Dear White People review

Race relations is not an issue often tackled in cinema but this film, set at Winchester University in America, does just that.  Sam White, played by Tessa Thompson, is a mixed race film student frustrated by recent racist transgressions on campus.  She begins to gain attention with her razor edged radio show; Dear White People.  We open to Sam declaring that the amount of black friends required to not be considered racist has now been raised to 2.  Making a much needed comment on a common phrase “I’m not racist one of my mates is black.”



The ensemble cast is gradually introduced to us as we see Sam go up against Troy Fairbanks, son of the Dean, for head of house.  The house in question, Armstrong/Parker house, is traditionally an exclusively black residence, however since the passing of a random housing act by the University this status is threatened.  Troy is well on his way to graduate summa cum laude and become a lawyer, but he harbours ambitions to be a comedy writer.  In order to do this he must gain the respect of the University president’s son and his girlfriend’s brother.  The camera portrays him as playing a role that his father wants him to play; he seems relieved when he first loses the election.

A quiet lead in for the film come sin the shape of Lionel Higgins played with social awkwardness by Tyler James Williams.  He is a black and gay student who fits no stereotypes of either.  He’s caught a drift in a sea of friendship groups that, due to predetermination, only have one slot dedicated to someone of his race or sexuality.

The fourth and final student that makes up the ensemble driving the film is Colandrea “Coco” Connors.  Her dream is to be a reality TV star but the producer who is on campus for casting is more interested in Sam because she would be more popular for audiences.  Coco has an issue with the “witty light-skinned black girl” who is stealing her limelight.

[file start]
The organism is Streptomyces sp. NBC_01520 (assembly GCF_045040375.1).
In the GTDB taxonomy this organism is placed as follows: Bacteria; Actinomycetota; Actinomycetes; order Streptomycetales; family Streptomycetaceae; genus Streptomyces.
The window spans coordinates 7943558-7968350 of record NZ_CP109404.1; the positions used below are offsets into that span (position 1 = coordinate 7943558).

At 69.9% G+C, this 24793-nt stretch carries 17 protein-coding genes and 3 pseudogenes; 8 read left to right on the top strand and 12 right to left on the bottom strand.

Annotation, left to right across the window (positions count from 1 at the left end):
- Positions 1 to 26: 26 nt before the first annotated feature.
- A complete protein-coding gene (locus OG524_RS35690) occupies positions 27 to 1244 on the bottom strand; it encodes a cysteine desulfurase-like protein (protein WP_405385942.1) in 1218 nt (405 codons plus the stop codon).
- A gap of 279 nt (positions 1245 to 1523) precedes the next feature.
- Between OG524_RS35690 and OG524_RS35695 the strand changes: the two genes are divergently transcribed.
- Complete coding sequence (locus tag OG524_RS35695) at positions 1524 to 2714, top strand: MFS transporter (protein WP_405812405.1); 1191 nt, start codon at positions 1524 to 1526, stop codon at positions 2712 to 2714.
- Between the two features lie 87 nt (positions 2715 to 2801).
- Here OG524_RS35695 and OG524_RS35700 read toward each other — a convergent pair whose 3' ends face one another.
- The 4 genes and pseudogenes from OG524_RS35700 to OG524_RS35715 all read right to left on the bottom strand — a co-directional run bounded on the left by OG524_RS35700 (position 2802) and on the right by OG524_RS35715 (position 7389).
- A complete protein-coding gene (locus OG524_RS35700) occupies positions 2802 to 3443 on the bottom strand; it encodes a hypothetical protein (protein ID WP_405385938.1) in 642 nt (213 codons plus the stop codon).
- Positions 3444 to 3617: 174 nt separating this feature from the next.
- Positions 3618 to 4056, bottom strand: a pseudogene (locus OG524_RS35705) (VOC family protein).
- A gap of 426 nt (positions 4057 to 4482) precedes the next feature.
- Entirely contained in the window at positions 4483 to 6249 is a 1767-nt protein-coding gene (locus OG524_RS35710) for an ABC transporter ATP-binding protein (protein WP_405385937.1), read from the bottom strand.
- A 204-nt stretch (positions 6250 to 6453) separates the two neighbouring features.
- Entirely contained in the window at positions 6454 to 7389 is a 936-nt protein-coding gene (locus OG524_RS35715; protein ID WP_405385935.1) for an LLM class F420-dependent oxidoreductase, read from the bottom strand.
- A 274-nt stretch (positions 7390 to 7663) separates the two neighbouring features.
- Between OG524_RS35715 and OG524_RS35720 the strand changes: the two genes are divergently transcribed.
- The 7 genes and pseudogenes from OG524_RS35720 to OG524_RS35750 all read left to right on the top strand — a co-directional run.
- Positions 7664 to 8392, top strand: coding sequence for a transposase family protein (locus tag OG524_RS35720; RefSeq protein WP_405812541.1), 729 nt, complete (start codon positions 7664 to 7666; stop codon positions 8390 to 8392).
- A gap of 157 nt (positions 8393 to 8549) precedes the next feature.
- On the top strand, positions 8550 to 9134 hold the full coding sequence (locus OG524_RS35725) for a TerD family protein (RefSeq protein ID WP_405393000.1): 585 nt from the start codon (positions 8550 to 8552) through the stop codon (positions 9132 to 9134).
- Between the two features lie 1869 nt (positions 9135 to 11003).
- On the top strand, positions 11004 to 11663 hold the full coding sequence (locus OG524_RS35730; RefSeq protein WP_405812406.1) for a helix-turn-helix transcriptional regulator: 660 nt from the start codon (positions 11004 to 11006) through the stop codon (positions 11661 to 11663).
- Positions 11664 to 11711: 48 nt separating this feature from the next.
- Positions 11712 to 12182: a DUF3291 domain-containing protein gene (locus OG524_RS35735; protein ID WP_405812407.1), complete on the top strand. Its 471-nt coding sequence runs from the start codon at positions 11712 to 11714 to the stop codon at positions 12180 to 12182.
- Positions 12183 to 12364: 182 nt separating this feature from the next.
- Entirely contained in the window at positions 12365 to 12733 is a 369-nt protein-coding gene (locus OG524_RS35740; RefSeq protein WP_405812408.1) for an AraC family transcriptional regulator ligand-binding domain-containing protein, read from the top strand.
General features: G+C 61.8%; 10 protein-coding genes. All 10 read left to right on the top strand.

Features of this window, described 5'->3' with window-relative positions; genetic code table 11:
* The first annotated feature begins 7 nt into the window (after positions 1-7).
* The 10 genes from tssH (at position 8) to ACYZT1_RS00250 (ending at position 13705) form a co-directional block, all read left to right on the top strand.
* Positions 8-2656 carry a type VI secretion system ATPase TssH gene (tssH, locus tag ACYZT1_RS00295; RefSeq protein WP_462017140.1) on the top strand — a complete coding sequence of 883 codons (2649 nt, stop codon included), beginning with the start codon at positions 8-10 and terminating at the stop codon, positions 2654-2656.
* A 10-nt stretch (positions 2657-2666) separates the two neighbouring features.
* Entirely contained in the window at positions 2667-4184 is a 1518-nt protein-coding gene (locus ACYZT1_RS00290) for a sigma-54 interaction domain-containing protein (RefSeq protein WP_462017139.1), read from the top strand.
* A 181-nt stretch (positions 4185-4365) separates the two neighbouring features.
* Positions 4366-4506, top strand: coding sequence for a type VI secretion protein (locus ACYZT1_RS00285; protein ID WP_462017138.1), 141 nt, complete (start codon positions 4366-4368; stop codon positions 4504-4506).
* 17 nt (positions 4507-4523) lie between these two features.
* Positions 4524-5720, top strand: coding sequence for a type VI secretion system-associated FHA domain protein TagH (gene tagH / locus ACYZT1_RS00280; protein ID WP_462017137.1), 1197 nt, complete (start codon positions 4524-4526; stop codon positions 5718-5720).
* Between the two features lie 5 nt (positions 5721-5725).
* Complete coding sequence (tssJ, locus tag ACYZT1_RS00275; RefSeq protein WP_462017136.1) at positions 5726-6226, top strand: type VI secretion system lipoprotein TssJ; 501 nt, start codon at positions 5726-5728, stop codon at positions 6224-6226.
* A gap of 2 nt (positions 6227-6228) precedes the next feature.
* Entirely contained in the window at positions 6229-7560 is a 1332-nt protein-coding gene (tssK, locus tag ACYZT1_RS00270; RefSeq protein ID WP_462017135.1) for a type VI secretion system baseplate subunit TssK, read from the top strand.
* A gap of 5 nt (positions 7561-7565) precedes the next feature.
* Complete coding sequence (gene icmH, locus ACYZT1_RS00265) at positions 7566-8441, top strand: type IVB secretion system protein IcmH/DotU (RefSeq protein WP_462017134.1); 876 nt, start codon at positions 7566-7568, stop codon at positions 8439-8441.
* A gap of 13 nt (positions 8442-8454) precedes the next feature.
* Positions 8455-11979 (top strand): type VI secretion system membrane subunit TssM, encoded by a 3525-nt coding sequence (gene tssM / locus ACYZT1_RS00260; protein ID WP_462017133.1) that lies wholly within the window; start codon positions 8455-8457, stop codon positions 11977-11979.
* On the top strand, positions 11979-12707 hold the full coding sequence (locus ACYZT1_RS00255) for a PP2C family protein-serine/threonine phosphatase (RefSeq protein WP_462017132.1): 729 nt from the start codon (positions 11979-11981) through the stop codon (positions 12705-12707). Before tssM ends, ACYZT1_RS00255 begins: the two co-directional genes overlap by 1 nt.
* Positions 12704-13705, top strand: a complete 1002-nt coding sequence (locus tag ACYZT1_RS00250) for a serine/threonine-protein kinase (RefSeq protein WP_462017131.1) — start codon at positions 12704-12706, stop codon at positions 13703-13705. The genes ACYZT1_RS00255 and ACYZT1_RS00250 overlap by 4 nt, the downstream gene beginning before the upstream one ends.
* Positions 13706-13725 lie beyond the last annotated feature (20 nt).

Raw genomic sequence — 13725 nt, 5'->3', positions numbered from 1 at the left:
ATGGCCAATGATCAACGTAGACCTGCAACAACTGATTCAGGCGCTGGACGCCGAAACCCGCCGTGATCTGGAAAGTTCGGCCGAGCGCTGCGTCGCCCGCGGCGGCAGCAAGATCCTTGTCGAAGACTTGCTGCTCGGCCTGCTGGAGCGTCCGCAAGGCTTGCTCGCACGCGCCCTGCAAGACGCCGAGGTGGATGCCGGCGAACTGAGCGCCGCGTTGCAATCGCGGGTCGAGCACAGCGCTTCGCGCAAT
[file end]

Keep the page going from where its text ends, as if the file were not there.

The director Justin Simien has made a film that’s less about race as an issue that black people have to face.  It’s a film about identity and how the roles we play aren’t always chosen.  They can be thrust upon us by pushy parents, peer pressure and of course racial stereotyping.  Sam even has her position as a radical challenged because she likes Taylor Swift. The film has strong dialogue that raises issues to the audience and may even stoke a fire, not only that but can land some hilarious jokes.  It’s at it’s most effective when Simien uses the camera.  When the camera follows Lionel looking out onto the University green examining groups and imagining a way he could fit in, to no avail.  It conveys the theme strongly and immediately we understand the characters position within the theme.

Cleverly constructed the film makes direct attacks at the institution that naturally flow in the dead pan, low-key but hilarious dialogue. It’s smartly put together and constantly twists the situation in ways that recall the civil rights movements of the 50s.  When Kurt Fletcher the pastiche writer and head of house for Brechet is kicked out of the Armstrong/Parker house.  Also when Sam is challenged for the pigeon-holing that can be found in her self published book Ebony and Ivy.

The title of the film is more controversially proactive than the film itself.  The film certainly provokes but not confrontation; it provokes thought.  The film has been criticised for lacking a bite; a Spike Lee edge.  The Spike Lee comparisons are accurate but somewhat lazy, there are some beats you’d see in a Lee production but it’s completely it’s own film.  The atmosphere is similar to a Kubrick film, there’s an unexpected abundance of classical music used in the film and the cinematography creates a cold environment, like a warmth has been purposefully dampened.  Do The Right Thing blared with Fight The Power from the opening credits to the close and was a bright exuberant palate.

Simien’s film would not have benefited from being more antagonistic it will leave people thinking about the world around them and how it affects them or how it affects other people.  It will breed empathy rather than fight.



Leave a Reply

Fill in your details below or click an icon to log in: Logo

You are commenting using your account. Log Out / Change )

Twitter picture

You are commenting using your Twitter account. Log Out / Change )

Facebook photo

You are commenting using your Facebook account. Log Out / Change )

Google+ photo

You are commenting using your Google+ account. Log Out / Change )

Connecting to %s